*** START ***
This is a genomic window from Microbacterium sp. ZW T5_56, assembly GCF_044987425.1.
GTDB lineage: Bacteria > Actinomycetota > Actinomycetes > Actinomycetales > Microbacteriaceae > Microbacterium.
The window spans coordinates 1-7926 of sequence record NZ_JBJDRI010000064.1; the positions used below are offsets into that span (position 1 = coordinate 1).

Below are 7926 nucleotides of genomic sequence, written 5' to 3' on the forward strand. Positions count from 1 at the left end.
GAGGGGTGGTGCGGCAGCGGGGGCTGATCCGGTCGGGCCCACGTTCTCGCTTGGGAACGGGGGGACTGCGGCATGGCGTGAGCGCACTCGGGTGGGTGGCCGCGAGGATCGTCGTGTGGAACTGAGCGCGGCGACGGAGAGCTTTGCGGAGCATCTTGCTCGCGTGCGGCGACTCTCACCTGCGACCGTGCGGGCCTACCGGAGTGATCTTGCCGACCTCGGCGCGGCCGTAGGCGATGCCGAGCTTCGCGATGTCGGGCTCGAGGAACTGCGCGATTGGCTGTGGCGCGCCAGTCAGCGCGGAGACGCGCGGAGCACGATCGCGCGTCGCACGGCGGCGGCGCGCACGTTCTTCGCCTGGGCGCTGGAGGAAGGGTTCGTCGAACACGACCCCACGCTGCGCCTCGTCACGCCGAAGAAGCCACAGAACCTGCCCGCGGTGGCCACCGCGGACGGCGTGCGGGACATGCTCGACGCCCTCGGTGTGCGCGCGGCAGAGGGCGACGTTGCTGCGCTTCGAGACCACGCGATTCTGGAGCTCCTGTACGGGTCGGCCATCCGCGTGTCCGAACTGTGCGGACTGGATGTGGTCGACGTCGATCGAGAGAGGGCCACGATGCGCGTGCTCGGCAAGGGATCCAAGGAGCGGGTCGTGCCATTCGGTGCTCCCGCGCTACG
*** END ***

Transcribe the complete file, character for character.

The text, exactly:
This is a genomic window from Microbacterium sp. ZW T5_56, assembly GCF_044987425.1.
GTDB lineage: Bacteria > Actinomycetota > Actinomycetes > Actinomycetales > Microbacteriaceae > Microbacterium.
The window spans coordinates 1-7926 of sequence record NZ_JBJDRI010000064.1; the positions used below are offsets into that span (position 1 = coordinate 1).

Below are 7926 nucleotides of genomic sequence, written 5' to 3' on the forward strand. Positions count from 1 at the left end.
GAGGGGTGGTGCGGCAGCGGGGGCTGATCCGGTCGGGCCCACGTTCTCGCTTGGGAACGGGGGGACTGCGGCATGGCGTGAGCGCACTCGGGTGGGTGGCCGCGAGGATCGTCGTGTGGAACTGAGCGCGGCGACGGAGAGCTTTGCGGAGCATCTTGCTCGCGTGCGGCGACTCTCACCTGCGACCGTGCGGGCCTACCGGAGTGATCTTGCCGACCTCGGCGCGGCCGTAGGCGATGCCGAGCTTCGCGATGTCGGGCTCGAGGAACTGCGCGATTGGCTGTGGCGCGCCAGTCAGCGCGGAGACGCGCGGAGCACGATCGCGCGTCGCACGGCGGCGGCGCGCACGTTCTTCGCCTGGGCGCTGGAGGAAGGGTTCGTCGAACACGACCCCACGCTGCGCCTCGTCACGCCGAAGAAGCCACAGAACCTGCCCGCGGTGGCCACCGCGGACGGCGTGCGGGACATGCTCGACGCCCTCGGTGTGCGCGCGGCAGAGGGCGACGTTGCTGCGCTTCGAGACCACGCGATTCTGGAGCTCCTGTACGGGTCGGCCATCCGCGTGTCCGAACTGTGCGGACTGGATGTGGTCGACGTCGATCGAGAGAGGGCCACGATGCGCGTGCTCGGCAAGGGATCCAAGGAGCGGGTCGTGCCATTCGGTGCTCCCGCGCTACG